It's a little vague to say "more stuff". Perhaps you can elaborate?
Is it more quantitatively, as in 1GB of space, more if you pay (eg. the paid value is the same type as the free value, just more). Or is it qualitatively a different thing, as in more features that more useful (eg. the paid stuff is qualitatively different than the free stuff).
If it's the quantitative scenario, the amount of stuff desired by customers that pushes them over the threshold to paid can be balanced against the minimal amount of free stuff that is still useful. I converted to Evernote paid after a few years because of a storage limit. I was invested in it enough (and the switching costs high enough) that it was worth it. But it took me two years to convert. And many users just never do because they use it differently than I do.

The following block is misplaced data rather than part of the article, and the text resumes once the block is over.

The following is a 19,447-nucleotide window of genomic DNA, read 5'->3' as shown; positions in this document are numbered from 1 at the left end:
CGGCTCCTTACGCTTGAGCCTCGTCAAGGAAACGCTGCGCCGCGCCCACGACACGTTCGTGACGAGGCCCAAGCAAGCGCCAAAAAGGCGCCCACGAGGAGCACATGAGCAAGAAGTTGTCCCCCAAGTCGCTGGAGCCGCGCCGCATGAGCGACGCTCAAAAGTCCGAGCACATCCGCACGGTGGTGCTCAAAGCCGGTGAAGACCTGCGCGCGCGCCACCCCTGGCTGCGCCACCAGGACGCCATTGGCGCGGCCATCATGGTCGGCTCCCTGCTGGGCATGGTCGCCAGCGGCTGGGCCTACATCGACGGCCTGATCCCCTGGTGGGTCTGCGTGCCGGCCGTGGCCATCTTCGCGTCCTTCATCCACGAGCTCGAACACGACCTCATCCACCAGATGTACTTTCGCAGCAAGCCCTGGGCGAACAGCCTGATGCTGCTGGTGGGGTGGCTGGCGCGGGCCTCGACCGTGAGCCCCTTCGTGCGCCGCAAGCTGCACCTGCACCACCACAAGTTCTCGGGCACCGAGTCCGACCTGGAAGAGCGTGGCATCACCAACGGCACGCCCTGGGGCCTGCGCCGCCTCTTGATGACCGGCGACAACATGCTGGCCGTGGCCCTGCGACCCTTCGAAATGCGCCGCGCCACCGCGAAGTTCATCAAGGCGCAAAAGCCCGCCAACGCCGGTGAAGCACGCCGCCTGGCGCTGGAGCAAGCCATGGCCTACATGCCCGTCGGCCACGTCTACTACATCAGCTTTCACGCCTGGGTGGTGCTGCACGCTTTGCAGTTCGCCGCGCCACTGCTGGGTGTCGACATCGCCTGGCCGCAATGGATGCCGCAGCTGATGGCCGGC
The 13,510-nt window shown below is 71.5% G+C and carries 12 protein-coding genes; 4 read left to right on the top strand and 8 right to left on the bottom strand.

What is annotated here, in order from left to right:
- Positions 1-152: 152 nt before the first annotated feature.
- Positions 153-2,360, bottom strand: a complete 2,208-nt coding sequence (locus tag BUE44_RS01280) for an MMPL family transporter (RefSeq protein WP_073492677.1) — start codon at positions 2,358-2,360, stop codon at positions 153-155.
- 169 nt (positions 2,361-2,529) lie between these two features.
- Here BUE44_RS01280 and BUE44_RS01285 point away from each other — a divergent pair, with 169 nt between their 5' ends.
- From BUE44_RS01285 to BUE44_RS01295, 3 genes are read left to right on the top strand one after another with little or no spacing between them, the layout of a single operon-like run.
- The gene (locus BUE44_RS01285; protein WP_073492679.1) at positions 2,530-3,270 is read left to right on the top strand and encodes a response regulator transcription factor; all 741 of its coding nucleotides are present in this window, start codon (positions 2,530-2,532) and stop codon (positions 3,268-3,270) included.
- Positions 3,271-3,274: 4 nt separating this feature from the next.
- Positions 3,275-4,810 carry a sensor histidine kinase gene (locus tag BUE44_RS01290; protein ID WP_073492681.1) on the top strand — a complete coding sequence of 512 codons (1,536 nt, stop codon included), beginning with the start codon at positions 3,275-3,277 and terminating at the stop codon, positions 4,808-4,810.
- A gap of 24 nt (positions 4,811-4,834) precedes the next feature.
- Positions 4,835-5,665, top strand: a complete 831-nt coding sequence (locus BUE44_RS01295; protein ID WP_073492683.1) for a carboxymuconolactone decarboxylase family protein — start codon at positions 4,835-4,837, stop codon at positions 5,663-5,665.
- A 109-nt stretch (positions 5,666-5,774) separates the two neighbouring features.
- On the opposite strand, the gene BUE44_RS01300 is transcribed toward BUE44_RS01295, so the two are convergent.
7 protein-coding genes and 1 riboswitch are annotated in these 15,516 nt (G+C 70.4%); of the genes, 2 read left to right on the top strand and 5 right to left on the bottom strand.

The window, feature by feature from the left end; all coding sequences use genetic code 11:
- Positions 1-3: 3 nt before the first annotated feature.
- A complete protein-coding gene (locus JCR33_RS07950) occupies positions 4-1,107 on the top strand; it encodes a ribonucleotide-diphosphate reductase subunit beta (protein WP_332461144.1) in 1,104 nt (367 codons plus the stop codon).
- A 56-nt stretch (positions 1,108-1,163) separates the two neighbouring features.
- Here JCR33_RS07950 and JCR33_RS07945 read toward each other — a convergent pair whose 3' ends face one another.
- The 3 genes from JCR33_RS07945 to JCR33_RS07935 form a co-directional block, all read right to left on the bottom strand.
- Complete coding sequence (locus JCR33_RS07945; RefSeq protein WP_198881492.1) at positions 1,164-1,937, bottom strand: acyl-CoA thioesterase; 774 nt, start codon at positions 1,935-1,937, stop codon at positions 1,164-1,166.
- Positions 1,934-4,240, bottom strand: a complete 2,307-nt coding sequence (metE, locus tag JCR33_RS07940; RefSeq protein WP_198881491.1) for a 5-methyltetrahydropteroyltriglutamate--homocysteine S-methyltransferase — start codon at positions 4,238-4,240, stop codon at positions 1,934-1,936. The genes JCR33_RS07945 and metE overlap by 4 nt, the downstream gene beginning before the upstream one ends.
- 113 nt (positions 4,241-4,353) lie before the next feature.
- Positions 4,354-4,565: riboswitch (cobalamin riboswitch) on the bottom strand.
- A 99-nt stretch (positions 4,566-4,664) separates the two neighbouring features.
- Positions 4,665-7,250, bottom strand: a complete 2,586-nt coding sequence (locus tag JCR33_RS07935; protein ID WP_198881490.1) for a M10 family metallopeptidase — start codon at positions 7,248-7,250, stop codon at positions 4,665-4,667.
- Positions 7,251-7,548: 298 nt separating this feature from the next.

There is probably a profile of your users that will convert. Find out who they are and get more of them.
If it's the qualitative scenario, the paid version is solving a different problem for the customer than the free version, and one that is painful enough to pay for. I used Buffer for business for a while because I need to manage many accounts and the reports were important. When I left that job, I reverted back to free to run my own stuff.
If you have a different feature set for free, make sure some part of it leverages network effects. You're paying those users essentially, so it's part of your Cost of Acquisition for the paid users. Make sure you consider that in your numbers.
There is no shortcut to simply finding out what your users really value, and testing different conversion mechanisms to convert them.
- Are you using drip email campaigns?
- Do you have explainer videos?
- Do you offer free upgrades with a time limit?
- Do the free users have a real reason to convert? What is the "Job to be done" of the paid version, how are they solving it now, and how is yours better than that?